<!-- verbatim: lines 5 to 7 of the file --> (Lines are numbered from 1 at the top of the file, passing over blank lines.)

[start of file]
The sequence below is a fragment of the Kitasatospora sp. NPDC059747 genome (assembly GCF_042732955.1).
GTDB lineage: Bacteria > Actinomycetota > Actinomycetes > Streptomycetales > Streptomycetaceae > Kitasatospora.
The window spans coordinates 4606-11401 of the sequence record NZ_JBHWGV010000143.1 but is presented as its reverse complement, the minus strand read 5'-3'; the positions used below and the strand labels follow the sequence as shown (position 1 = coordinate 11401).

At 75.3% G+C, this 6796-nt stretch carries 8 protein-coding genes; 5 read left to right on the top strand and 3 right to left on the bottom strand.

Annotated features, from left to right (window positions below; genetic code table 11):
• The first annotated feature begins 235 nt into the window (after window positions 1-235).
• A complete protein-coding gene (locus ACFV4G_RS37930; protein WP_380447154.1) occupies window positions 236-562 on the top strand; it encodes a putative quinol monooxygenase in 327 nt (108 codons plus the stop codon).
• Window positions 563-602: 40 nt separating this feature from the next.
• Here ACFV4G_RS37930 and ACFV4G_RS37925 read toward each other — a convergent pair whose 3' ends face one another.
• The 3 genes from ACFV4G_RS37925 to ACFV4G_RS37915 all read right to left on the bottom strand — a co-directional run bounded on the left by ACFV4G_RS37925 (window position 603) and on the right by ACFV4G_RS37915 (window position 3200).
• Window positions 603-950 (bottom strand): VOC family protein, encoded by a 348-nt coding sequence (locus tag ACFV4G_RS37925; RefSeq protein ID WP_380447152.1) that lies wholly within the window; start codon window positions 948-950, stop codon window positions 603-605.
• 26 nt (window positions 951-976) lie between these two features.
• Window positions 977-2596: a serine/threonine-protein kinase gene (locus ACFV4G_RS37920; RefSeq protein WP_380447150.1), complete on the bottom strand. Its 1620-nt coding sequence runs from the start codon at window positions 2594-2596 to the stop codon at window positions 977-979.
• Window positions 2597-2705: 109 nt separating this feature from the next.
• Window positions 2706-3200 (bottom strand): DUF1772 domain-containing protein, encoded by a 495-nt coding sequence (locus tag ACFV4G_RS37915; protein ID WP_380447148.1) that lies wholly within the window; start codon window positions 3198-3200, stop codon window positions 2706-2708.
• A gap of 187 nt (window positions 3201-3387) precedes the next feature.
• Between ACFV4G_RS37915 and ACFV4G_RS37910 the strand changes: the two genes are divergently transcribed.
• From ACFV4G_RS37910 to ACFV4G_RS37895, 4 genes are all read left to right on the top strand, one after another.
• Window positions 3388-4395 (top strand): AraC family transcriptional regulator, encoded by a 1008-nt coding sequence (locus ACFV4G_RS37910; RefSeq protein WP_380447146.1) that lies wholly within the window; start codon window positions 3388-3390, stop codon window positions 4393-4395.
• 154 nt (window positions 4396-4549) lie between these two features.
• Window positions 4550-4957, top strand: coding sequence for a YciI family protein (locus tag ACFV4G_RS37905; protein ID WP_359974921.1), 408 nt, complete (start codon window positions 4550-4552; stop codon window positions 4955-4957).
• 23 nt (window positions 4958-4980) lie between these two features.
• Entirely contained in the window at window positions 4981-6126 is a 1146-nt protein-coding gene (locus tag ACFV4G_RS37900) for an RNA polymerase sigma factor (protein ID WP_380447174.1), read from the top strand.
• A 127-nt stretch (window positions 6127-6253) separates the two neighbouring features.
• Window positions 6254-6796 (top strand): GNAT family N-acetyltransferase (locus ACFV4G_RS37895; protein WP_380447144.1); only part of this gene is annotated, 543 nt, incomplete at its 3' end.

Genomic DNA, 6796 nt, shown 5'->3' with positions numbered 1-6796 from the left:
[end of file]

Annotated features, from left to right (window positions below; genetic code table 11):
• The first annotated feature begins 235 nt into the window (after window positions 1-235).
• A complete protein-coding gene (locus ACFV4G_RS37930; protein WP_380447154.1) occupies window positions 236-562 on the top strand; it encodes a putative quinol monooxygenase in 327 nt (108 codons plus the stop codon).